In Tekken 2 I see action movie cops, exaggerated fighting men, barely dressed fantastical women, robots, demons, and monsters. I see violence without context. And in today's games I see the exact same things, presented without irony and extending to genres beyond the excusable, allowed to be narratively laissez-faire beat 'em up. I see daydreams instead of insights, simplicity instead of complexity and a willful avoidance of book learning, lest it intercede on overestimated childish whimsy. In regards to stories, I feel I may as well have stopped bothering with video games after Tekken 2, one of the first I ever played, which is to say that although it's aged and mechanics-heavy, it remains a narrative opponent to plenty of games today.


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Except, not so much (screencap via YouTube)

It's a good game, and none of the problems discussed so far are inherent to Tekken 2, which is more a reflection of how small an amount of artistic ground games have covered in the last two decades. But I wish I'd played something else first. If I had children, or was otherwise introducing someone to gaming for the first time, I wouldn't start with one that was about fighting, and so entirely about fighting. I wouldn't start with a game where reflexes, pressing buttons, and understanding mechanics were important—I wouldn't set the bar that low. With Tekken 2 and other PlayStation games like it as my earliest touchstones, it's taken years to unteach myself a false doctrine: that video games and video game makers should concentrate on mechanics.

I'd have liked to have played Actual Sunlight when I was five, or even Kentucky Route Zero. I'd have liked my first mouthful of solid food, the one on which I'd base and judge all subsequent mouthfuls, to have been better tasting and more nutritious, since it would have given me a better palette at a younger age. But I played Tekken 2, a good game in the derogatory sense, first, and as a result—and like far too many game-makers—I subsequently spent a lot of my life looking at games through a very narrow window, not considering whether they were more than toys and getting enthusiastic for the wrong things.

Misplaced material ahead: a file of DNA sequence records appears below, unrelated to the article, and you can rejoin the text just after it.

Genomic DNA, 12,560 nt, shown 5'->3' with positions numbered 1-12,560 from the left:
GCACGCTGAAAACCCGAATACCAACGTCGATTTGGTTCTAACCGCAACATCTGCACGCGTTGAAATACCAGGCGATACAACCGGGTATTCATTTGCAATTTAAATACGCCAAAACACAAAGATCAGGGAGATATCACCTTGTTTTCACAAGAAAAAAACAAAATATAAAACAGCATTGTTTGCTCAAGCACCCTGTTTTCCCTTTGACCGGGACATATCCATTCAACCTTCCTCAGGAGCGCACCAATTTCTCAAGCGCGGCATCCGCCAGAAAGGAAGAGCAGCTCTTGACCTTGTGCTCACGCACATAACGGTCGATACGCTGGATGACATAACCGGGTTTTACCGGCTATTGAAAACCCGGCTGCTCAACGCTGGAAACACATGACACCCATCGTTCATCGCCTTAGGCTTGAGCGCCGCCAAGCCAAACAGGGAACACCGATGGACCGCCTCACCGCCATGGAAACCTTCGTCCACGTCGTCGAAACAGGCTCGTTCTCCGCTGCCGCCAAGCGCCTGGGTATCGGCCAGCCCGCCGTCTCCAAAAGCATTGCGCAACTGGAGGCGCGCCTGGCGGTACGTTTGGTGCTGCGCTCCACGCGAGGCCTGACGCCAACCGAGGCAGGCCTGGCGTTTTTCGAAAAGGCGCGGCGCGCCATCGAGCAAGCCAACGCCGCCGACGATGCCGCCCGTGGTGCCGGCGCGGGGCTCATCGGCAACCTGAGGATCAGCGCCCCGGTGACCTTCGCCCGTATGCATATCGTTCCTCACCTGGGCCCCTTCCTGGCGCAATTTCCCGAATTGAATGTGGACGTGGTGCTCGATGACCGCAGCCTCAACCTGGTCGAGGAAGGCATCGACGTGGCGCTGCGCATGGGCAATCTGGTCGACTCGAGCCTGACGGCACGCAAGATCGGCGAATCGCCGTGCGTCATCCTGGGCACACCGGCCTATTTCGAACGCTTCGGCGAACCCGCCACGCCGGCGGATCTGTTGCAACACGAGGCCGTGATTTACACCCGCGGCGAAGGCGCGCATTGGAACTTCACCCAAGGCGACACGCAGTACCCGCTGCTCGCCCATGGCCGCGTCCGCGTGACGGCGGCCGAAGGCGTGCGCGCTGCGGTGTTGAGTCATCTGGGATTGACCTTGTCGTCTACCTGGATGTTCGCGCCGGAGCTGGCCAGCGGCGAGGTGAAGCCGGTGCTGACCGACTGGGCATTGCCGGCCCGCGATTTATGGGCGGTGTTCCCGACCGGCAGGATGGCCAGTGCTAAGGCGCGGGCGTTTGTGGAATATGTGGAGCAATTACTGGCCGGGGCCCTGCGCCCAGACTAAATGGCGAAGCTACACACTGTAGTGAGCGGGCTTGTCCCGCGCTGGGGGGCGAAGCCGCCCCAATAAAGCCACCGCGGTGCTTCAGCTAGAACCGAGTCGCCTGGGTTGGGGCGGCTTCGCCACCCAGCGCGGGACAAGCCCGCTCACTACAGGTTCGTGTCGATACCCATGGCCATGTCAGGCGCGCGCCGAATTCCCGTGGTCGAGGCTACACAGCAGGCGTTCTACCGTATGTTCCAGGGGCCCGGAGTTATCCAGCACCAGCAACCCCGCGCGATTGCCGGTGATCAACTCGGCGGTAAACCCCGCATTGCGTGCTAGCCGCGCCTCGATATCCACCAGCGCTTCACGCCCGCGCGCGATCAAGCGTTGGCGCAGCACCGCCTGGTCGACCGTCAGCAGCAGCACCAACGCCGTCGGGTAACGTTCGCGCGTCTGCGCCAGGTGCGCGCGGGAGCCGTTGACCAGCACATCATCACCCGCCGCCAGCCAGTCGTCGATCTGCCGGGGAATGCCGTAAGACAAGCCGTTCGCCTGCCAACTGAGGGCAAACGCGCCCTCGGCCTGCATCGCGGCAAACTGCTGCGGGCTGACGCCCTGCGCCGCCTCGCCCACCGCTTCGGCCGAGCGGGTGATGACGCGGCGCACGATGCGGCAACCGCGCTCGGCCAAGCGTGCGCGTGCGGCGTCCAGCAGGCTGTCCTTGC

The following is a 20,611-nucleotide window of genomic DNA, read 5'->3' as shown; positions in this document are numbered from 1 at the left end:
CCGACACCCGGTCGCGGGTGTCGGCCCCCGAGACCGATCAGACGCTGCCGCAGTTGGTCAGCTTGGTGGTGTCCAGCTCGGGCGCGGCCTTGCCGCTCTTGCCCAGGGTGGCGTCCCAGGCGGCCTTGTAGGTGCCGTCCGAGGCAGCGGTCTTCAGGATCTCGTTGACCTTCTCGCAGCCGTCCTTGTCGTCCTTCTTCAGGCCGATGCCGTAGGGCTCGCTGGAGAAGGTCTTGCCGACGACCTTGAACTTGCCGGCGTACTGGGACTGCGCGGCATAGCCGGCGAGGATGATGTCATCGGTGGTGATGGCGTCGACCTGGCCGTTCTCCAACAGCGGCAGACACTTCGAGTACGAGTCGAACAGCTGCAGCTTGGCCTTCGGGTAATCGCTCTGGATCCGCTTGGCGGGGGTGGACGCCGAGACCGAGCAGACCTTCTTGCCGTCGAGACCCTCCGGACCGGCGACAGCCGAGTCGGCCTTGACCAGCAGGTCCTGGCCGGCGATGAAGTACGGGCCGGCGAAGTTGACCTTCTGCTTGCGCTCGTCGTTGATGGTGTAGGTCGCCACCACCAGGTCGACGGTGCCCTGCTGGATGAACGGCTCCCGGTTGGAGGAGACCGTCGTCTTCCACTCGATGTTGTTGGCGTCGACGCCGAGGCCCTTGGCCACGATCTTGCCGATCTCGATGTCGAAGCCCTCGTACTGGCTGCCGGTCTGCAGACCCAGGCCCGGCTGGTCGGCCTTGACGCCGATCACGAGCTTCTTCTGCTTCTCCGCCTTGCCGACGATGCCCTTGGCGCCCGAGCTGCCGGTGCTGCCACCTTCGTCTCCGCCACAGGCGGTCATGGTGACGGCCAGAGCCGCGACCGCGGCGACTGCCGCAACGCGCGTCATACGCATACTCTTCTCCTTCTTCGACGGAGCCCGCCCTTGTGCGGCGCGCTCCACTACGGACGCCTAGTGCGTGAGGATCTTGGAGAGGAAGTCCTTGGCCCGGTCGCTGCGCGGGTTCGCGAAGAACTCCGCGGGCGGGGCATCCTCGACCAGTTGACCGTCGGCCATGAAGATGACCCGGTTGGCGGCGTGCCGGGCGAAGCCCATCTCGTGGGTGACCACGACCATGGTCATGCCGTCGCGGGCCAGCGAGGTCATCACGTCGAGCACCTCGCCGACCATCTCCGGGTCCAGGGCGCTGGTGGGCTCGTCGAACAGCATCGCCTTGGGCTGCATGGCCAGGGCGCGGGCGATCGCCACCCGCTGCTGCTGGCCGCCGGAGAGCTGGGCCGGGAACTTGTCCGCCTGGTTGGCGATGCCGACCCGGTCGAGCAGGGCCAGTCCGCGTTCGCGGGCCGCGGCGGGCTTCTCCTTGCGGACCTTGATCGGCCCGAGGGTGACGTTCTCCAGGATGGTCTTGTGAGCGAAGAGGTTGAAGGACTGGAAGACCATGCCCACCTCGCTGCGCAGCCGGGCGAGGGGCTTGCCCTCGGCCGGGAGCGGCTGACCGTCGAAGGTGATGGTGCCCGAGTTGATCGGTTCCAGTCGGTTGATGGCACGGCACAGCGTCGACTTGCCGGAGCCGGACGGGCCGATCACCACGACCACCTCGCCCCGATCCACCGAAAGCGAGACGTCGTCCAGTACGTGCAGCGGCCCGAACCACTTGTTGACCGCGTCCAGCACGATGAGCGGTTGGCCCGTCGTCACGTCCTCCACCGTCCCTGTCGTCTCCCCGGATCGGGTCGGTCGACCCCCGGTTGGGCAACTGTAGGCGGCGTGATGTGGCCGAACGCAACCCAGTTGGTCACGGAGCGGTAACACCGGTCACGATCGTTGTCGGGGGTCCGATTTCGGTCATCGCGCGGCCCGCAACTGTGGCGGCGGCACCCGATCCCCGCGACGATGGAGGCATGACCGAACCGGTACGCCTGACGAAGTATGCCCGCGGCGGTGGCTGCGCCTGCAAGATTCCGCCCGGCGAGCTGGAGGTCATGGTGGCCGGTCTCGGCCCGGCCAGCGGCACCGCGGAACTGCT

In the 20 years since Tekken 2 was released video games look as if they've changed a lot, but they haven't. Narratively they continue to circle the drain of cheap fantasy, mechanics are considered still more important than the other game-making disciplines, and gender representations haven't budged an inch. We speak optimistically about them, and praise them in our own defense, but they've progressed either timidly and recklessly or not progressed at all. The Devil character in Tekken 2 is evil, while the Angel character is good, and looks pure and pretty. But they're just a palette swap of each other, and have the exact same moves and abilities—and in video games in general, I quite often feel that only appearances change.